How parents divide their duties
Parents need to synchronize the care for their offspring. This leads to extreme and unexpected diversity in how parents attend their nest in shorebirds, finds an international team led by Max Planck researchers. Some pairs switched duties 20 times a day, while in others one parent sat on the nest for up to 50 hours. The key factor underlying this variation is risk of predation, not risk of starvation. Surprisingly, the rhythm of nest attendance often did not follow the 24-h day.
In birds, like in humans, investment in offspring is often provided by both parents. Thereby, individuals have to synchronize their activities with those of their partner. Behavioural rhythms that arise from such social synchronization have barely been studied, especially in free-living populations. Now, an international group of 76 researchers studying shorebirds teamed up to investigate how parents divide the time they sit on the nest while incubating their eggs. This is a particularly sensitive phase of social synchronization because eggs cannot be left alone for long: they may get eaten by predators, or embryo development may be impaired due to cooling or overheating. Headed by Bart Kempenaers and his doctoral student Martin Bulla of the Max Planck Institute for Ornithology, the team assembled data from 729 nests of 91 populations of biparentally incubating shorebirds in a variety of different breeding locations.
Incubation was monitored in a variety of locations using automated systems. The large scale of the study was also made possible because “We realized that many shorebird researchers were collecting relevant data without even planning to”, says Martin Bulla, first author of the study. Scientists were using light-logger data to determine the birds’ migratory routes. The loggers are attached to the legs and continuously record light intensity. When the bird is sitting on the nest, its legs are underneath the body, and the light-logger records darkness. ”So, we could use this to infer incubation, even for pairs that were not locally monitored”.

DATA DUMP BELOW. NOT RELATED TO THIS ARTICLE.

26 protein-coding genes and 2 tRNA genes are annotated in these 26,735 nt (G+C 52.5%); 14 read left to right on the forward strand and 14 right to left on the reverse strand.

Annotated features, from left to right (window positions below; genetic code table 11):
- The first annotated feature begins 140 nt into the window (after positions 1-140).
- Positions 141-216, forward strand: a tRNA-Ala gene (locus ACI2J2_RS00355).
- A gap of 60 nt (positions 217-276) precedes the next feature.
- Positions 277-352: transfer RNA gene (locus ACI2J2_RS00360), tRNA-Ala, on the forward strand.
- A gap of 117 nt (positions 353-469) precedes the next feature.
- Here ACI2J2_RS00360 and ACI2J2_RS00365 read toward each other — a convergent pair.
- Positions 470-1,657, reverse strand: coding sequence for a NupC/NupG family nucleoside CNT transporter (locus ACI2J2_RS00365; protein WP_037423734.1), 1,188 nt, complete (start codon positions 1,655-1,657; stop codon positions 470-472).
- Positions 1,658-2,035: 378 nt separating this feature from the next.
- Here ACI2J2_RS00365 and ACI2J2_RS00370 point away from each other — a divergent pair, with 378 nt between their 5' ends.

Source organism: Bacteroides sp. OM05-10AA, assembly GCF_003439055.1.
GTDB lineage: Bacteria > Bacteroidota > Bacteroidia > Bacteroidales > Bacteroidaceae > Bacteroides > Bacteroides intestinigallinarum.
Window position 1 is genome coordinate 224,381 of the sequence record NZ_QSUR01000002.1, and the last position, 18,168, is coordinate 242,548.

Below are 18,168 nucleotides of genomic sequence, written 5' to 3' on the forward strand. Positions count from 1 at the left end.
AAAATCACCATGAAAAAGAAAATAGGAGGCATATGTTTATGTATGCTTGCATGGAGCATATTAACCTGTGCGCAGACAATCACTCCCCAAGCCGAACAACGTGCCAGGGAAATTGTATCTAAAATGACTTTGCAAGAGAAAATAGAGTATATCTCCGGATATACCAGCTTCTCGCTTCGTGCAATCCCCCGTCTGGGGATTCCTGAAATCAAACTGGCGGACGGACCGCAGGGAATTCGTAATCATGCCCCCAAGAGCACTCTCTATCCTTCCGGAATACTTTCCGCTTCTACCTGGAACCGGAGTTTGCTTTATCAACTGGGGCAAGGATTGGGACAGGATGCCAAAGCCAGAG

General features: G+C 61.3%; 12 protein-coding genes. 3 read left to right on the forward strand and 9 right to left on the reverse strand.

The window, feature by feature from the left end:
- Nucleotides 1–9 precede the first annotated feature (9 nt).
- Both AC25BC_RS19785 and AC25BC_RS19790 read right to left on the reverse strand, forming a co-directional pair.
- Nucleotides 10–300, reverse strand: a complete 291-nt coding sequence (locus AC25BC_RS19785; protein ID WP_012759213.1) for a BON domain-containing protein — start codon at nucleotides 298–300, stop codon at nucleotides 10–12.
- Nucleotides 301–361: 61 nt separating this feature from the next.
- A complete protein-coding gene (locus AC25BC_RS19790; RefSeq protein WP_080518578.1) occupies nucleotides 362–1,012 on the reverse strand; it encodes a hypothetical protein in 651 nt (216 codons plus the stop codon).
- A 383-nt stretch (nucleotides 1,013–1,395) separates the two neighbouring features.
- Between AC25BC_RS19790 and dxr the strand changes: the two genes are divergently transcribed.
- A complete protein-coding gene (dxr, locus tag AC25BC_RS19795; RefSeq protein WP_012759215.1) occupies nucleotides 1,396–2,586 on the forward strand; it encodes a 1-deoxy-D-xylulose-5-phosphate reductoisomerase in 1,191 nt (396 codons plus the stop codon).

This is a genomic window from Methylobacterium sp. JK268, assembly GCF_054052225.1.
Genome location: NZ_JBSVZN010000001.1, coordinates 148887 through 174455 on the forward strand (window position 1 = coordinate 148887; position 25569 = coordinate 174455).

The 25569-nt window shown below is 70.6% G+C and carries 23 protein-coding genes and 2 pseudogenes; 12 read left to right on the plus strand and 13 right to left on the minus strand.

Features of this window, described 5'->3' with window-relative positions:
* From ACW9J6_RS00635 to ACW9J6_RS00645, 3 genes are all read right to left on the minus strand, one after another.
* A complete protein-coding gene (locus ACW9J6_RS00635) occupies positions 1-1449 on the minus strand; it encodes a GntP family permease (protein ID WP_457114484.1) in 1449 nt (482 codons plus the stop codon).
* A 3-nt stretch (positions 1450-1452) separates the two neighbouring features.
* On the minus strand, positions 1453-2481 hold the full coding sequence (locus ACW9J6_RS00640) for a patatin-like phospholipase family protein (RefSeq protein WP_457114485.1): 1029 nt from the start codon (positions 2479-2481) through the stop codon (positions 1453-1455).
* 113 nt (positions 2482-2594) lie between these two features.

The researchers found a remarkable diversity in incubation patterns within and between species, even when pairs bred in the same area. Some pairs switched incubation duties almost every hour, whereas in others one parent sat on the nest for 24 hours and sometimes even 50 hours. The duration of these incubation bouts was unrelated to energetic demands, but depended on the risk of predation: species readily visible had shorter incubation sessions than the ones relying on parental crypsis. The cryptic species probably benefit from fewer change-overs at the nest, because these are the only times when there is activity close to the nest which might reveal its location to potential predators.
The rhythms that emerged from these incubation sessions also differed substantially. The 24h day-night cycle is the typical driver (Zeitgeber) of behavioural rhythms. However, during the summer months when most shorebirds breed, the 24-hour light-dark conditions disappear at higher latitudes, with continuous polar daylight in the Arctic. Although animals are known to use more subtle Zeitgebers such as light quality or temperature, the researchers found that incubation patterns became indeed more variable and were less likely to follow a 24h rhythm with increasing latitude. Surprisingly, incubation rhythms that defied the 24-hour day were also found at lower latitudes with dark nights. Because many shorebirds use tidal habitats for foraging, the researchers also tested the hypothesis that incubation patterns in such species follow a tidal rhythm, but this was not the case.
Ultimately, the incubation rhythms are determined by how the two parents coordinate their duties. Parental “decisions” might be related to how their internal clocks synchronize with each other. “It might sound trivial”, says Bart Kempenaers, senior author of the study and director at the Seewiesen institute, “but given that two individuals are involved, each with their own rhythm, synchronization might lead to different outcomes for different pairs”. But how does this synchronization work? Is one partner imposing its rhythm on the other, or are pairs negotiating and finding a compromise? Perhaps human parents know the answer.